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  • News

    A new 3-D printed ‘sponge’ sops up excess chemo drugs

    Bringing the filtering abilities of a fuel cell into the blood vessels of living organisms, a new device could cut down on toxic effects of cancer treatment.

    At the heart of this approach — recently tested in pigs — is a tiny, cylindrical “sponge” created by 3-D printing. Wedged inside a vein near a tumor being treated with chemotherapy, the sponge could absorb excess drug before it...

    01/15/2019 - 09:00 Cancer, Chemistry, Technology
  • News in Brief

    Your phone could reveal your radiation exposure after a nuclear disaster

    In the event of a nuclear attack or accident, personal electronics could be repurposed as radiation detectors.

    A ceramic insulator found in many devices, such as cell phones and fitness trackers, gives off a glow under high heat that reveals its past nuclear radiation exposure, researchers report in the February Radiation Measurements. That insight may allow experts to gauge someone’s...

    01/14/2019 - 06:00 Chemistry, Science & Society
  • Feature

    150 years on, the periodic table has more stories than it has elements

    Recognize these rows and columns? You may remember a detail or two about this mighty table’s organization from a long-ago chemistry class. Elements are ordered according to their number of protons, or atomic number. Metals are mostly to the left and nonmetals to the right. The column at the far right holds the noble gases, named for their general unwillingness to interact with other elements...

    01/08/2019 - 11:29 Chemistry, Physics
  • Essay

    How the periodic table went from a sketch to an enduring masterpiece

    Every field of science has its favorite anniversary.

    For physics, it’s Newton’s Principia of 1687, the book that introduced the laws of motion and gravity. Biology celebrates Darwin’s On the Origin of Species (1859) along with his birthday (1809). Astronomy fans commemorate 1543, when Copernicus placed the sun at the center of the solar system.

    And for chemistry, no cause for...

    01/08/2019 - 11:29 Chemistry
  • Editor's Note

    The periodic table remains essential after 150 years

    It’s another raw day in St. Petersburg, Russia, but the man striding down the University Embankment along the Neva River isn’t pondering how the icy wind off the Gulf of Finland chills his bones or whether Emperor Alexander II’s reforms will increase salaries for professors like him. Instead, Dmitrii Mendeleev is imagining how he could reveal the chemical underpinnings of the universe...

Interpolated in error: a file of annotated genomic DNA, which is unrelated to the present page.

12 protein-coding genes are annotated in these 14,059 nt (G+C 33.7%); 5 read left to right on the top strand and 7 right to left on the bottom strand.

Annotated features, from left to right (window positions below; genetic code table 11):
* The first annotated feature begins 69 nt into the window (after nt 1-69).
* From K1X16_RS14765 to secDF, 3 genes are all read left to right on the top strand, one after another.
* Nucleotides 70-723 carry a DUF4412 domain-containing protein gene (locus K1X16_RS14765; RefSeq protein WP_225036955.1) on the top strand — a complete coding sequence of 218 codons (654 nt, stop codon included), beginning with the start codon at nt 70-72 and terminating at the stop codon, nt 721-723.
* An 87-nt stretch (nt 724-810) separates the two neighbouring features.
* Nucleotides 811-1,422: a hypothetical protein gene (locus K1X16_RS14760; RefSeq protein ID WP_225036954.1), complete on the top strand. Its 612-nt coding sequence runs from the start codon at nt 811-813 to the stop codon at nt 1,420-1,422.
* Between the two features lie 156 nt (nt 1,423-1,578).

01/08/2019 - 07:15 History of Science, Chemistry
  • News in Brief

    A weird type of zirconium soaks up neutrons like a sponge

    When radiochemist Jennifer Shusterman and her colleagues got the first results of their experiment, no one expected what they saw: Atoms of a weird version of the element zirconium had enthusiastically absorbed neutrons.

    “People were quite surprised and we had lots of discussions,” says Shusterman, of Hunter College of the City University of New York.

    The source of this fuss was...

    01/07/2019 - 11:00 Physics
  • News

    Green darner dragonflies migrate a bit like monarch butterflies

    The monarch butterfly isn’t the only insect flying up and down North America in a mind-boggling annual migration. Tests show a big, shimmering dragonfly takes at least three generations to make one year’s migratory loop.

    Ecologist Michael Hallworth and his colleagues pieced together the migration of the common green darner, described December 19 in Biology Letters, using data on forms of...

    01/07/2019 - 07:00 Animals, Chemistry
  • Reviews & Previews

    ‘Beyond Weird’ and ‘What Is Real?’ try to make sense of quantum weirdness

    Quantum physics has earned a reputation as a realm of science beyond human comprehension. It describes a microworld of perplexing, paradoxical phenomena. Its equations imply a multiplicity of possible realities; an observation seems to select one of those possibilities for accessibility to human perception. The rest either disappear, remain hidden or weren’t really there to begin...

    01/06/2019 - 08:00 Quantum Physics, History of Science
  • News in Brief

    High-speed video reveals physics tricks for shooting a rubber band

    Scientists are taking aim at the physics of rubber band bombardments.

    Using high-speed video, researchers have analyzed what happens to a rubber band when it’s launched from a thumb. The results offer some tips for how to make a clean shot, Boston University mechanical engineers Alexandros Oratis and James Bird report in a paper in press in Physical Review Letters.

    The researchers...

    01/04/2019 - 09:00 Physics
  • News in Brief

    The physics of fluids explains how crowds of marathon runners move

    Marathoners queuing up for a big race tend to go with the flow, surging toward the start line like a fluid.

    Using footage of runners moving in groups toward the start of the Chicago Marathon, researchers developed a theory that treats the crowd like a liquid to explain its movement. The theory correctly predicted the motion of crowds of runners at marathons in two other locations,...

    01/03/2019 - 14:00 Physics